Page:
We learn from lessons taught and through living life by our actions. Humans fall into the herd behavior, so it’s easy to just follow the leader. That’s why I feel so strong that schools should teach ethics along with the reading, writing and arithmetic. It’s important that children hear from more than just their parents the importance or right and wrong.
Basically…the thinkers become individuals and the rest become Wal-Mart shoppers.

dominic schaeffer said...

I used to have lots of regrets. Not anymore. No time to give bad memories that much power over my daily life.

Oh, there are lots of things I wish I had done differently and would if given a chance, but wishing in one hand leaves the other hand full of poop.

Most times regrets are like debts- if someone owes me it doesn't weigh on my conscience the way it does when i'm the one that holds the debt. When I have made amends to people I have harmed the most common reply has been "Dude- I forgot about that!". Turns out I was carrying it with me all that time and for... what?

And when making amends has made a difference- the main effect was getting it off my chest. But it changed very little of the present state of things.

Doggie said...

Not looking for catharsis. Just want to know why we're so damn mean to each other.

...Sharon said...

Awww, but you titled it "Regrets".

As I said before, we learn from our actions. It’s socializing. Even adult animals have to socialize the young ones. Look, babies are adorable then cute as kids because adults wouldn’t put up with them otherwise. Pooping, vomiting, screaming, crying, tearing things up then biting, throwing, and more. Then as they hit the awkward adolescent phase, they learn to master lying, manipulation and worse. They only have a few years then they're on their own to survive the real world. Many continue the bad behavior as adults because they don't know how else to get what they want.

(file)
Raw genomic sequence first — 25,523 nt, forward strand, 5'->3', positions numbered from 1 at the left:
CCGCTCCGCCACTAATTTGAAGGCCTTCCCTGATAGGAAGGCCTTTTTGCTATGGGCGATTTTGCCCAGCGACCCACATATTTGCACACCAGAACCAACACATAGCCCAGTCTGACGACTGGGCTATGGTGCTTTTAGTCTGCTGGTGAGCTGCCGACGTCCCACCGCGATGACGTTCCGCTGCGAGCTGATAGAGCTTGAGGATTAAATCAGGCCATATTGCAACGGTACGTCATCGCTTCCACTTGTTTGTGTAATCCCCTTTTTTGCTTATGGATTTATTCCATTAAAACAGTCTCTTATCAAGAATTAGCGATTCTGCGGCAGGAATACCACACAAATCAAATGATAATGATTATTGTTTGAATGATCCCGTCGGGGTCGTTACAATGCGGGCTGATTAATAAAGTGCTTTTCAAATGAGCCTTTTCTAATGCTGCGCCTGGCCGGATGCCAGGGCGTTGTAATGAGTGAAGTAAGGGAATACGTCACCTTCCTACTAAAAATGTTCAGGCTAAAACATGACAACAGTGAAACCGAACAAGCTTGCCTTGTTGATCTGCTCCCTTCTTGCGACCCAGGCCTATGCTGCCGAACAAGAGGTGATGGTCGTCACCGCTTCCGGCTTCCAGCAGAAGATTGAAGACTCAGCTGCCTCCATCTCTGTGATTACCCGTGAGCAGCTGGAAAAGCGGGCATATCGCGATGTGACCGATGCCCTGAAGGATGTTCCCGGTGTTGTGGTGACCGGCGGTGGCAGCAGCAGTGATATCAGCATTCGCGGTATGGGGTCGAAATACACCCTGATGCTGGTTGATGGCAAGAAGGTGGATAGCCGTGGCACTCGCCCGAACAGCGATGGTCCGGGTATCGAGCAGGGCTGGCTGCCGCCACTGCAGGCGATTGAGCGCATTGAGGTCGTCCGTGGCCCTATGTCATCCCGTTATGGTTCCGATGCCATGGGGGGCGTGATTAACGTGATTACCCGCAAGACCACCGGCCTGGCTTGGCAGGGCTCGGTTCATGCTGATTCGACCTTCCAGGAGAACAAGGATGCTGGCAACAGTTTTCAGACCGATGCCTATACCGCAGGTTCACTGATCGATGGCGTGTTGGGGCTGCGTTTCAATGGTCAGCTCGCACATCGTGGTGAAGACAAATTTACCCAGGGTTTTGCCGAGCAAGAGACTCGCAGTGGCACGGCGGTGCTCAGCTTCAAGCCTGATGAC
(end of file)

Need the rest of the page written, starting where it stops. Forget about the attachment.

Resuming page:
So it really does take a village to raise a child. We all need to look out for each other. That’s why it would be great to teach ethics in school from nursery through 12th. Start with the basics of right vs. wrong and by 12th grade, kids will be involved in their communities.

Awwwsh… but no one asks me. Guess I’ll write Mr. Obama another letter…

Anonymous said...

I think a great majority of my memories, no matter how harmless or friendly, I regret for one reason or another. Certain times, I guess, I try to use to make myself feel better for past experiences. For example I was just late for 2nd hr because I spent the time erasing insults on the walls in the bathroom. It started with one person I know who never did anything to anyone being insulted, and I just couldn't let it go. The next thing I knew, the bell rang, and I had cleared three walls.
Dylan